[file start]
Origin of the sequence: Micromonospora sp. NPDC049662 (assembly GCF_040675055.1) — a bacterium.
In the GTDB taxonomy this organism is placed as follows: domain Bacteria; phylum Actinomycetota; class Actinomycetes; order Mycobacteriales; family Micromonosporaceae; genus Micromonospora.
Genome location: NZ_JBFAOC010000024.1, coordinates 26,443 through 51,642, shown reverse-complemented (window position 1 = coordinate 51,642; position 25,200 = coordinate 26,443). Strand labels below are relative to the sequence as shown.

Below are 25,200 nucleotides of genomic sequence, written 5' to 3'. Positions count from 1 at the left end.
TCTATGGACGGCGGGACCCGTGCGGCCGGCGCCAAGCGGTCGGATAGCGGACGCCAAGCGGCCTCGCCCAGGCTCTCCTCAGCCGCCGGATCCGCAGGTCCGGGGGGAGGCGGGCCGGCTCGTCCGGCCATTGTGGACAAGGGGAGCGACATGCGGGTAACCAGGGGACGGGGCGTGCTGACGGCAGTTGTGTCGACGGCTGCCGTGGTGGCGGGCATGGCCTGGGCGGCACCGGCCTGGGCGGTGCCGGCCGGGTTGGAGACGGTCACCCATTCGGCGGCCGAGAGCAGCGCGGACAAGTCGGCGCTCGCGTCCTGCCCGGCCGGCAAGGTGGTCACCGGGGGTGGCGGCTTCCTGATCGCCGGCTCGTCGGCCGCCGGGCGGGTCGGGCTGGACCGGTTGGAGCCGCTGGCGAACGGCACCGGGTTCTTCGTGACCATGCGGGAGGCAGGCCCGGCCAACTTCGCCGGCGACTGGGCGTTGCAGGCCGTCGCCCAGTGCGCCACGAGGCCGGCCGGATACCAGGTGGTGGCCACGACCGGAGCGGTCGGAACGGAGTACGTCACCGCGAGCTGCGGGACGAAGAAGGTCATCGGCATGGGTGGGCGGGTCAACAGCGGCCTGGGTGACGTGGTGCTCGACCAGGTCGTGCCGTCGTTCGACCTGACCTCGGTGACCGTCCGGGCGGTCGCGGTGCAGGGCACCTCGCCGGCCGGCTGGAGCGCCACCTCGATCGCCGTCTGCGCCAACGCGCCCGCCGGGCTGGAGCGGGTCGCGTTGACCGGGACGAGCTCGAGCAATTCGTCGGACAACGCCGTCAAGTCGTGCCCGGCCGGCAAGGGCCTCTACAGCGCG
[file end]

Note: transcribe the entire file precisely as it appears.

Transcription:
Origin of the sequence: Micromonospora sp. NPDC049662 (assembly GCF_040675055.1) — a bacterium.
In the GTDB taxonomy this organism is placed as follows: domain Bacteria; phylum Actinomycetota; class Actinomycetes; order Mycobacteriales; family Micromonosporaceae; genus Micromonospora.
Genome location: NZ_JBFAOC010000024.1, coordinates 26,443 through 51,642, shown reverse-complemented (window position 1 = coordinate 51,642; position 25,200 = coordinate 26,443). Strand labels below are relative to the sequence as shown.

Below are 25,200 nucleotides of genomic sequence, written 5' to 3'. Positions count from 1 at the left end.
TCTATGGACGGCGGGACCCGTGCGGCCGGCGCCAAGCGGTCGGATAGCGGACGCCAAGCGGCCTCGCCCAGGCTCTCCTCAGCCGCCGGATCCGCAGGTCCGGGGGGAGGCGGGCCGGCTCGTCCGGCCATTGTGGACAAGGGGAGCGACATGCGGGTAACCAGGGGACGGGGCGTGCTGACGGCAGTTGTGTCGACGGCTGCCGTGGTGGCGGGCATGGCCTGGGCGGCACCGGCCTGGGCGGTGCCGGCCGGGTTGGAGACGGTCACCCATTCGGCGGCCGAGAGCAGCGCGGACAAGTCGGCGCTCGCGTCCTGCCCGGCCGGCAAGGTGGTCACCGGGGGTGGCGGCTTCCTGATCGCCGGCTCGTCGGCCGCCGGGCGGGTCGGGCTGGACCGGTTGGAGCCGCTGGCGAACGGCACCGGGTTCTTCGTGACCATGCGGGAGGCAGGCCCGGCCAACTTCGCCGGCGACTGGGCGTTGCAGGCCGTCGCCCAGTGCGCCACGAGGCCGGCCGGATACCAGGTGGTGGCCACGACCGGAGCGGTCGGAACGGAGTACGTCACCGCGAGCTGCGGGACGAAGAAGGTCATCGGCATGGGTGGGCGGGTCAACAGCGGCCTGGGTGACGTGGTGCTCGACCAGGTCGTGCCGTCGTTCGACCTGACCTCGGTGACCGTCCGGGCGGTCGCGGTGCAGGGCACCTCGCCGGCCGGCTGGAGCGCCACCTCGATCGCCGTCTGCGCCAACGCGCCCGCCGGGCTGGAGCGGGTCGCGTTGACCGGGACGAGCTCGAGCAATTCGTCGGACAACGCCGTCAAGTCGTGCCCGGCCGGCAAGGGCCTCTACAGCGCG